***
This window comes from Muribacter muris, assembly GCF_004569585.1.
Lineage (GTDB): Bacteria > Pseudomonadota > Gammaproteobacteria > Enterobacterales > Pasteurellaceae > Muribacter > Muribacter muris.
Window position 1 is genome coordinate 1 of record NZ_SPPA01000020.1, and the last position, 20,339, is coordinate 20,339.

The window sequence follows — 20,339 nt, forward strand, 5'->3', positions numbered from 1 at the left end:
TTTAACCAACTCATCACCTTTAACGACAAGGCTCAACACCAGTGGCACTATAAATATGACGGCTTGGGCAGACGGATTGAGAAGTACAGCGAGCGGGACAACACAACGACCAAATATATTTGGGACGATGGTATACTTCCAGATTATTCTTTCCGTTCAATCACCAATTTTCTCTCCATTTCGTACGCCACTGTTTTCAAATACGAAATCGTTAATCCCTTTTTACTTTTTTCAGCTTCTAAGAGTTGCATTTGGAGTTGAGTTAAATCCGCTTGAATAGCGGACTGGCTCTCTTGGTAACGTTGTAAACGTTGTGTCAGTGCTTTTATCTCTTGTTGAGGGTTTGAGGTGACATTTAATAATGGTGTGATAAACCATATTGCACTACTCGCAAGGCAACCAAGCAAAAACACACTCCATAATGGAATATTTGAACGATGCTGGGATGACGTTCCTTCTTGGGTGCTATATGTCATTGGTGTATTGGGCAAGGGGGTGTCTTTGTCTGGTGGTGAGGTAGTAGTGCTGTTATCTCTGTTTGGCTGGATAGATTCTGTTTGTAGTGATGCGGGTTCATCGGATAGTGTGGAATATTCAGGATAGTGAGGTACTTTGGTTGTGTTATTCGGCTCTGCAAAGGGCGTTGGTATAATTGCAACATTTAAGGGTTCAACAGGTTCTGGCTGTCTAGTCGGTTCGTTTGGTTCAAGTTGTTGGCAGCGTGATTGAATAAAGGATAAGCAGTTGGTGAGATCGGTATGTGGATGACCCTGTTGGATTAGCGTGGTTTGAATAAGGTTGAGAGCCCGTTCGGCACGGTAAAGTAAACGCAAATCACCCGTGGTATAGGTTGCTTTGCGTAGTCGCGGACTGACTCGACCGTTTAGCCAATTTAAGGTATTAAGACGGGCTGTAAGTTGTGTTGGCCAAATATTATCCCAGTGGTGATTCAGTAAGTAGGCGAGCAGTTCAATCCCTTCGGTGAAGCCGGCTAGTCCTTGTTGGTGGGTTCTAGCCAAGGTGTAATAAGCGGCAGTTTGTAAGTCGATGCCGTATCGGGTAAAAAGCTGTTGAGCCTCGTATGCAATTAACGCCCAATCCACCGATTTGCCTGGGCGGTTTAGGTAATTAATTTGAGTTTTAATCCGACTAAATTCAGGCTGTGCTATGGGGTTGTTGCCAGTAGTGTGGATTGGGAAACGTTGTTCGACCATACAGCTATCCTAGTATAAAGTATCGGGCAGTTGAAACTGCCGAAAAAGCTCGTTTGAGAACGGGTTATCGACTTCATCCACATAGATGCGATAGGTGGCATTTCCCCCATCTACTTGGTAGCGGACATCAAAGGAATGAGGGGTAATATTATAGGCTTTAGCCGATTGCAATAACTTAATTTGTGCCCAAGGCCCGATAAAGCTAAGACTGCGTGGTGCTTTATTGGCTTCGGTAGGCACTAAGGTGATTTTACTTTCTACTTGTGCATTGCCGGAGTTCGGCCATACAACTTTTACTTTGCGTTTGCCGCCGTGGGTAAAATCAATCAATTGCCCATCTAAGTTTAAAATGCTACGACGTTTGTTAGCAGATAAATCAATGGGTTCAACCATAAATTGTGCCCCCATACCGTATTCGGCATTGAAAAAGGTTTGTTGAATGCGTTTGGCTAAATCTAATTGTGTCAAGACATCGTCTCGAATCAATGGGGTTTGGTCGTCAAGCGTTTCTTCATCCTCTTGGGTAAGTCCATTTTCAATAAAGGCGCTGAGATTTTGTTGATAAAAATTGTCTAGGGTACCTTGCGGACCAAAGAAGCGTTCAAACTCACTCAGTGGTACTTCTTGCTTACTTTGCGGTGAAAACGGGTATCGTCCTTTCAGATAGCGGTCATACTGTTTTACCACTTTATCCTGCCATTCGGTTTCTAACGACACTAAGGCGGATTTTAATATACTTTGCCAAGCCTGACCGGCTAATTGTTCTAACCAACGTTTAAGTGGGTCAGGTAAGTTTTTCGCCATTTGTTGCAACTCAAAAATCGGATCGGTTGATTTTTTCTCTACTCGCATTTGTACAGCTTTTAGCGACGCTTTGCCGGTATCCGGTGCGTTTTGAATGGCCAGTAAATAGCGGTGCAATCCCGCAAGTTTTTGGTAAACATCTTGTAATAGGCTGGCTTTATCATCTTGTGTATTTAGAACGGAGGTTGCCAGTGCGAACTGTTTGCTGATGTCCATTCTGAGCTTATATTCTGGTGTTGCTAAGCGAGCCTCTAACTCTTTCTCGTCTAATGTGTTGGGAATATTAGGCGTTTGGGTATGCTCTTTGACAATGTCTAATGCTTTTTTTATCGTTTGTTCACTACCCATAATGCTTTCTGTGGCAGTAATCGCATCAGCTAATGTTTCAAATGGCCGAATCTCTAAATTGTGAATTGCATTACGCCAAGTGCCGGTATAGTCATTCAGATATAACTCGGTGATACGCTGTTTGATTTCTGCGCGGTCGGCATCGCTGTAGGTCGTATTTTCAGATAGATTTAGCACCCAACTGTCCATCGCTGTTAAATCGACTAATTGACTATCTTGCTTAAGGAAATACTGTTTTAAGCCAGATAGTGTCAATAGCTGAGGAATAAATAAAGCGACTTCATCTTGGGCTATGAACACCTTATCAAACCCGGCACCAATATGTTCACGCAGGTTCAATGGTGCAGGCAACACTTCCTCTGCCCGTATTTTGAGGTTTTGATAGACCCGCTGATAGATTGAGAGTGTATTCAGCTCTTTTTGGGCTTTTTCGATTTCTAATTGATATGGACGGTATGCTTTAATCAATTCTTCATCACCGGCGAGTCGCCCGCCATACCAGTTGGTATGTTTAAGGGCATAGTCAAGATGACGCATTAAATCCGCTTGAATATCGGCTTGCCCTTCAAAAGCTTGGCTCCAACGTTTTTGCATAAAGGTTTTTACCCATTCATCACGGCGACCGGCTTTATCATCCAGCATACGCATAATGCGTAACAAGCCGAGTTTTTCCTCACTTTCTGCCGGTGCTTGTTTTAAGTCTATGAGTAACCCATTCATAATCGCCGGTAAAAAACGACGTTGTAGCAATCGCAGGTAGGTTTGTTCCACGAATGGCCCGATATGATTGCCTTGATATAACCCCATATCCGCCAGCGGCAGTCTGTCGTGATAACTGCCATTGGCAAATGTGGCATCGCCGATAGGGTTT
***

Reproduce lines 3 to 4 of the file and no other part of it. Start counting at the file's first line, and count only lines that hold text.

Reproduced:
Window position 1 is genome coordinate 1 of record NZ_SPPA01000020.1, and the last position, 20,339, is coordinate 20,339.

The window sequence follows — 20,339 nt, forward strand, 5'->3', positions numbered from 1 at the left end: